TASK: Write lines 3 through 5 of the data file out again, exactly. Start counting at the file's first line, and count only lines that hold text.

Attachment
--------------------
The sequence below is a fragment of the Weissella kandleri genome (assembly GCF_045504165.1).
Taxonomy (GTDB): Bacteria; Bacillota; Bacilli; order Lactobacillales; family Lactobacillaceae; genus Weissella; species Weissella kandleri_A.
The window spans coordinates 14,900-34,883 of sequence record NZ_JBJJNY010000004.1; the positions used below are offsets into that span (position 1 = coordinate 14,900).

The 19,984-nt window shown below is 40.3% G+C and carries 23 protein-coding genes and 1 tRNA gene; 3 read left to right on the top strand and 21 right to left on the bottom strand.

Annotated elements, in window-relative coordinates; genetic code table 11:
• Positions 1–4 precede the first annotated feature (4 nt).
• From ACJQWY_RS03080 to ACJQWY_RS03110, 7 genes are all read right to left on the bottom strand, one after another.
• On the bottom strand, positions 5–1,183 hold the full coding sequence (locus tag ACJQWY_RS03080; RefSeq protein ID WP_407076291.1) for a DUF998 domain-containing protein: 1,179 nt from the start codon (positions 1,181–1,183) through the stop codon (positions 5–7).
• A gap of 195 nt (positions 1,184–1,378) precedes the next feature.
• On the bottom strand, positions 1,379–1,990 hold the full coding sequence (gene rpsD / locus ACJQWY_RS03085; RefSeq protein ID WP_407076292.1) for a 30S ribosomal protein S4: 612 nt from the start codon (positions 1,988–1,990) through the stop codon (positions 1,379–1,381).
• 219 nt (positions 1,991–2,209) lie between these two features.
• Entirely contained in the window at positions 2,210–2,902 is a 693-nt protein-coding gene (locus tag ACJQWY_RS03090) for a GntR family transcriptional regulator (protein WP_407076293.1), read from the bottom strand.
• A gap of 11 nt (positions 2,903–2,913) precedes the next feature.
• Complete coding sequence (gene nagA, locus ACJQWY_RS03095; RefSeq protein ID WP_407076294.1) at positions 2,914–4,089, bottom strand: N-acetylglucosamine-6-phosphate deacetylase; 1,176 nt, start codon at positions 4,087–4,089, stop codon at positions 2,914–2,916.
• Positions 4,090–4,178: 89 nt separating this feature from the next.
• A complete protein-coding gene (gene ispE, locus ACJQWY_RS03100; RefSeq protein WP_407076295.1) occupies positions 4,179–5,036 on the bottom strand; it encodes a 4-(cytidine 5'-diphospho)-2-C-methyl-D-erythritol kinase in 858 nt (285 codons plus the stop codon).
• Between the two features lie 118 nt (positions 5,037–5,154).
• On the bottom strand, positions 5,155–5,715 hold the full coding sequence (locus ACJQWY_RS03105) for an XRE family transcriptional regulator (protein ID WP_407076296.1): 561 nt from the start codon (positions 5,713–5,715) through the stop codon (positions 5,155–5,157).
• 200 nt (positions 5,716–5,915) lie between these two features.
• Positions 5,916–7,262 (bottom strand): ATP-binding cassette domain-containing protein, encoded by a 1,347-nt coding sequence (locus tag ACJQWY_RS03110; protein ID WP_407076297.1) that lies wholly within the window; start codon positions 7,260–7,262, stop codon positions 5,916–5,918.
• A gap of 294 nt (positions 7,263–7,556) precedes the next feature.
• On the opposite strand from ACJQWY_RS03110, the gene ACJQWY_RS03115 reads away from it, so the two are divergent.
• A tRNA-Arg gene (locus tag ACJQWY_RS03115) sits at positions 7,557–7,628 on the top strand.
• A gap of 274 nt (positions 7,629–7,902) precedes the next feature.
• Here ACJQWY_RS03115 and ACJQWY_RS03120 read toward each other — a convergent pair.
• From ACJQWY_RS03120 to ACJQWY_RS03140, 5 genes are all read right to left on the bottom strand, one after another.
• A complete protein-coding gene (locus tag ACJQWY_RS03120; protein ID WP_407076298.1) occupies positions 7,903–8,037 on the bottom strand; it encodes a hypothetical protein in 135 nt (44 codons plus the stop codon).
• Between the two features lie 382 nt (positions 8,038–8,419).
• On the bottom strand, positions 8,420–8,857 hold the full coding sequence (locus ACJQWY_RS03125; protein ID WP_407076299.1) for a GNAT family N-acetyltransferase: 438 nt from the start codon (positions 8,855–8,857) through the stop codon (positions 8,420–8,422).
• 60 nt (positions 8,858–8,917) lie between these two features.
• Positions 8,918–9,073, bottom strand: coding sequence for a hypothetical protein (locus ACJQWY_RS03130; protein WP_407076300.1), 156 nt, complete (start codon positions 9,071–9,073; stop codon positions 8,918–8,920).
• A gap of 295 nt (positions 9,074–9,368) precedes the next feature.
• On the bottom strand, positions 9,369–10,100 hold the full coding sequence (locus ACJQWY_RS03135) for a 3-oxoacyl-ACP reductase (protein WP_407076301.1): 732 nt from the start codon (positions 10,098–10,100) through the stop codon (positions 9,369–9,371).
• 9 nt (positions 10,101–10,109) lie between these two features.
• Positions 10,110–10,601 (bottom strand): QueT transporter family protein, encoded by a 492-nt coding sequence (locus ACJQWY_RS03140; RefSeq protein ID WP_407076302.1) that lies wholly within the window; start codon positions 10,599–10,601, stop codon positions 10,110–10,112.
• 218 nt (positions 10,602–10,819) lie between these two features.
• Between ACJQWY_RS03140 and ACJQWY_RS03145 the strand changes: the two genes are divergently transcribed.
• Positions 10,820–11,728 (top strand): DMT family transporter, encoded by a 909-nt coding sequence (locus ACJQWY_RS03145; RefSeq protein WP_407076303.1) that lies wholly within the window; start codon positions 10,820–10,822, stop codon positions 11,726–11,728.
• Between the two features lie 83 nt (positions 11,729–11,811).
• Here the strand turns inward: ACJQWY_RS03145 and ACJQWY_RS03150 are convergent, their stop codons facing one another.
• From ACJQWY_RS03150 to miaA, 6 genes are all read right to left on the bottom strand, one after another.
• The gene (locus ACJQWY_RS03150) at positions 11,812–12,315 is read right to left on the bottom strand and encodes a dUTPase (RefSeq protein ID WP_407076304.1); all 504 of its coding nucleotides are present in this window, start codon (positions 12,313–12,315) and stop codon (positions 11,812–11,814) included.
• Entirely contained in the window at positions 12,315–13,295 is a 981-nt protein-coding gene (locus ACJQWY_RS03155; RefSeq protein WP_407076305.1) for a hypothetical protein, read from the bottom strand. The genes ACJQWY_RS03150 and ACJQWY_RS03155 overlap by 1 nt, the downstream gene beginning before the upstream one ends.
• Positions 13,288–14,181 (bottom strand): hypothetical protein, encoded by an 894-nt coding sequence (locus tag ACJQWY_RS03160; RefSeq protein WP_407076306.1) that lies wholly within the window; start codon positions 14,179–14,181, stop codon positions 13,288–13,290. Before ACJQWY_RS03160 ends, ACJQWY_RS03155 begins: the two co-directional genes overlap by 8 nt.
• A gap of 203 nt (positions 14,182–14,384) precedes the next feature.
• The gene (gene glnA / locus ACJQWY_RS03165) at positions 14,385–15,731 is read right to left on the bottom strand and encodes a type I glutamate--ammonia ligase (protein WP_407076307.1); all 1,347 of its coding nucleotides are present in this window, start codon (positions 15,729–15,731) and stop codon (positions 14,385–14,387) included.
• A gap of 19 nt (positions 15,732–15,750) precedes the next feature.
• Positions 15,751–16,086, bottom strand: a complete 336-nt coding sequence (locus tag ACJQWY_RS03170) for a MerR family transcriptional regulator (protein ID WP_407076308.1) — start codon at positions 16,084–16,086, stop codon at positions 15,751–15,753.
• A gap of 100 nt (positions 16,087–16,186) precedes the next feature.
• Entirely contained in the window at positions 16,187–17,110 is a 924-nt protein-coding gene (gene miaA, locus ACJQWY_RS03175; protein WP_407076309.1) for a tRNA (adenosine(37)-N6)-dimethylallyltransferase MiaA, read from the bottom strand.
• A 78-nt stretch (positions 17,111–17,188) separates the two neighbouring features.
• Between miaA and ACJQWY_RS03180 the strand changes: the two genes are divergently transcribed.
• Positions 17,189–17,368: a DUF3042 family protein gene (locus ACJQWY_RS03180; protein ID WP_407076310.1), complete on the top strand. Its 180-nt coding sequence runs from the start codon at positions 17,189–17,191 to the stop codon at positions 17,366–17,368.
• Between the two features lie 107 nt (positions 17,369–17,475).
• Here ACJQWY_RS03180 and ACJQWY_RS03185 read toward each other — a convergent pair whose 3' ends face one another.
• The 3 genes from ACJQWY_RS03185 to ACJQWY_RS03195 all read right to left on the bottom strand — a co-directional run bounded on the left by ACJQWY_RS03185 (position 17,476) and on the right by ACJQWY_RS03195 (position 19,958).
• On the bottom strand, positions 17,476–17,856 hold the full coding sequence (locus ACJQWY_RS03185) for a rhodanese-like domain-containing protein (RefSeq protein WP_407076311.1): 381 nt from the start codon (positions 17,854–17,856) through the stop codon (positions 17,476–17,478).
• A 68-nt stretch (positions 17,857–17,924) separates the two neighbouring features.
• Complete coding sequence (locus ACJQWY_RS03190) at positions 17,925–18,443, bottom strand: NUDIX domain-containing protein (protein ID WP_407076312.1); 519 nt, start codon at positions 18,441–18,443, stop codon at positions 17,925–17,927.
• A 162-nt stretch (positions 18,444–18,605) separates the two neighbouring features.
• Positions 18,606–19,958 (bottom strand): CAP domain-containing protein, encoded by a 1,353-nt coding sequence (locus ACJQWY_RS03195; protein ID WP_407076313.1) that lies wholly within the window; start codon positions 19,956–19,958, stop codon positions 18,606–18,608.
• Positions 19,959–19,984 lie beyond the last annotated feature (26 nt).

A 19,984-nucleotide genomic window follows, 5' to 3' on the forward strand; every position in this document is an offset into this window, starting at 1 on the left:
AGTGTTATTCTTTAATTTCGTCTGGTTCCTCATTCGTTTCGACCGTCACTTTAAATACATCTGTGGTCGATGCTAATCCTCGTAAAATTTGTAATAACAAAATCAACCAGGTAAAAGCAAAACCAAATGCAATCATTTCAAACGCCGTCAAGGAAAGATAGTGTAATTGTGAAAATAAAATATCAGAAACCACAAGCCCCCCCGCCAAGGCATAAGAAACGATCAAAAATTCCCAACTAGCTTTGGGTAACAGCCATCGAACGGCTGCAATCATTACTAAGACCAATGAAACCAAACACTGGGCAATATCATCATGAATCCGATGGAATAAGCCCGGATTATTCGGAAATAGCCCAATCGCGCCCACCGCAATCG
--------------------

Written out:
The window spans coordinates 14,900-34,883 of sequence record NZ_JBJJNY010000004.1; the positions used below are offsets into that span (position 1 = coordinate 14,900).

The 19,984-nt window shown below is 40.3% G+C and carries 23 protein-coding genes and 1 tRNA gene; 3 read left to right on the top strand and 21 right to left on the bottom strand.

Annotated elements, in window-relative coordinates; genetic code table 11: